• Eric Honeywood Partridge

Army / Flying Corps
  • 26th Australian Infantry Battalion
  • 7th Brigade
  • Private

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    Unknown
  • Enlistment - WW1

    Brisbane, Queensland, Australia

  • Birth

    Gisborne, New Zealand

Stories and comments
    • Eric Patridge author - Frank Honywood Private Wikipedia
    • Posted by blackboycreek, Tuesday, 4 August 2015

    Early life[edit] Partridge was born in Waimata Valley, near Gisborne, on the North Island of New Zealand[1] to John Thomas Partridge, a grazier, and his wife Ethel Annabella Norris.[2] In 1907 the family moved to Queensland, Australia,[3] where he was educated at the Toowoomba Grammar School.[4] He then studied first classics and then French and English at the University of Queensland.[5] During this time Partridge also worked for three years as a school teacher before enrolling in the Australian Imperial Force in April 1915 and serving in the Australian infantry during the First World War,[6] serving in Egypt, Gallipoli and on the Western Front,[1] before being wounded in the Battle of Pozières.[6] His interest in slang and the "underside" of language is said to date from his wartime experience.[7] Partridge returned to university between 1919 and 1921, when he received his BA.[6] Career[edit] After receiving his degree, Partridge became Queensland Travelling Fellow at Balliol College, Oxford,[6] where he worked on both an MA on eighteenth-century English romantic poetry, and a B.Litt in comparative literature.[8] He subsequently taught in a grammar school in Lancashire for a brief interval, then in the two years beginning September 1925, took lecturing positions at the Universities of Manchester and London.[1][9] From 1923, he "found a second home", occupying the same desk (K1) in the British Museum Library (as it was then known) for the next fifty years. In 1925 he married Agnes Dora Vye-Parminter, who in 1933 bore a daughter, Rosemary Ethel Honeywood Mann.[1][10] In 1927 he founded the Scholartis Press, which he managed until it closed in 1931,[11] publishing over 60 books during this time.[1] From 1932 he commenced writing in earnest. His first major work on slang, Slang Today and Yesterday, appeared in 1933, and his well-known Dictionary of Slang and Unconventional English followed in 1937.[1] During the Second World War, Partridge served in the Army Education Corps, later transferring to the RAF's correspondence department, before returning to his British Museum desk in 1945.[1] Partridge wrote over forty books on the English language, including well-known works on etymology and slang. He also wrote novels under the pseudonym Corrie Denison, and books on tennis, which he played well. His papers are archived at the University of Birmingham, British Library, King's College, Cambridge, the Royal Institute of British Architects, the University of Exeter, the University of San Francisco, Warwickshire Record Office, and William Salt Library. He died in Moretonhampstead, Devon, in 1979, aged 85.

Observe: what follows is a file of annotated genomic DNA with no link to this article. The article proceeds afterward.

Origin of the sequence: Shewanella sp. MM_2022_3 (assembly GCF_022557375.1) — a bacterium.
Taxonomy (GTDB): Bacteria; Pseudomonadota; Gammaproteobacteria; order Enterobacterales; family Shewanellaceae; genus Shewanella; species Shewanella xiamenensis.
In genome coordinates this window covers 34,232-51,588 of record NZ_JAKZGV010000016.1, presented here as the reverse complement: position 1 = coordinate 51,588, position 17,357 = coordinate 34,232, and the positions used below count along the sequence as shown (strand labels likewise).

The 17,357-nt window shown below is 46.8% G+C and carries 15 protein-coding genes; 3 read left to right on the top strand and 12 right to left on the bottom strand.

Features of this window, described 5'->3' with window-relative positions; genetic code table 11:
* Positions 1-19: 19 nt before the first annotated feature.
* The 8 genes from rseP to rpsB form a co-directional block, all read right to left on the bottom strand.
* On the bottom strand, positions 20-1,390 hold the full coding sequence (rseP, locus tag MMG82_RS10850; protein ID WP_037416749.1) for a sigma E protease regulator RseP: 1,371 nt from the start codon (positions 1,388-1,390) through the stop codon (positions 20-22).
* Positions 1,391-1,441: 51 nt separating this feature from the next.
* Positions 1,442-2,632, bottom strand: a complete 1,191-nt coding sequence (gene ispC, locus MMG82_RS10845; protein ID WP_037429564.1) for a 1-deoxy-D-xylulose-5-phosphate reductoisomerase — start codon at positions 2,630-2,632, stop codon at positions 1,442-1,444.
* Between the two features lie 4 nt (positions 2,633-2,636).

Eric Hinewell Patridge circ 1971